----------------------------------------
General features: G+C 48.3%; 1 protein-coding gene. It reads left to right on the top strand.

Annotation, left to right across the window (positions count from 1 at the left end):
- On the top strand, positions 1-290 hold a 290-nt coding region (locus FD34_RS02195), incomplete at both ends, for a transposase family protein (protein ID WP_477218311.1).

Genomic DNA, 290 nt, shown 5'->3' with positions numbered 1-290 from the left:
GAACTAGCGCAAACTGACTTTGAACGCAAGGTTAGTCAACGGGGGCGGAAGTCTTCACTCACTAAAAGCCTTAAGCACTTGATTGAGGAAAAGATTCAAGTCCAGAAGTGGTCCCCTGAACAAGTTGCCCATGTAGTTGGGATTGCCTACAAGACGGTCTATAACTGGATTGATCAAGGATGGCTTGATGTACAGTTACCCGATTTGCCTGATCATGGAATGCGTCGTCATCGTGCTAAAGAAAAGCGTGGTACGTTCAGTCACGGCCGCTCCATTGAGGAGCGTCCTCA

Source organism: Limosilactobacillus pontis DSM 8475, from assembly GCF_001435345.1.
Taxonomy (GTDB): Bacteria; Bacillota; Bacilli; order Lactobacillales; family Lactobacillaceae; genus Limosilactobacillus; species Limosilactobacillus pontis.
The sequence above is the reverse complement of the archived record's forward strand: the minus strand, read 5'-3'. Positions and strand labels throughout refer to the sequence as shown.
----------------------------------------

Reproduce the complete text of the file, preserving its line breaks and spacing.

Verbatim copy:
General features: G+C 48.3%; 1 protein-coding gene. It reads left to right on the top strand.

Annotation, left to right across the window (positions count from 1 at the left end):
- On the top strand, positions 1-290 hold a 290-nt coding region (locus FD34_RS02195), incomplete at both ends, for a transposase family protein (protein ID WP_477218311.1).

Genomic DNA, 290 nt, shown 5'->3' with positions numbered 1-290 from the left:
GAACTAGCGCAAACTGACTTTGAACGCAAGGTTAGTCAACGGGGGCGGAAGTCTTCACTCACTAAAAGCCTTAAGCACTTGATTGAGGAAAAGATTCAAGTCCAGAAGTGGTCCCCTGAACAAGTTGCCCATGTAGTTGGGATTGCCTACAAGACGGTCTATAACTGGATTGATCAAGGATGGCTTGATGTACAGTTACCCGATTTGCCTGATCATGGAATGCGTCGTCATCGTGCTAAAGAAAAGCGTGGTACGTTCAGTCACGGCCGCTCCATTGAGGAGCGTCCTCA

Source organism: Limosilactobacillus pontis DSM 8475, from assembly GCF_001435345.1.
Taxonomy (GTDB): Bacteria; Bacillota; Bacilli; order Lactobacillales; family Lactobacillaceae; genus Limosilactobacillus; species Limosilactobacillus pontis.
The sequence above is the reverse complement of the archived record's forward strand: the minus strand, read 5'-3'. Positions and strand labels throughout refer to the sequence as shown.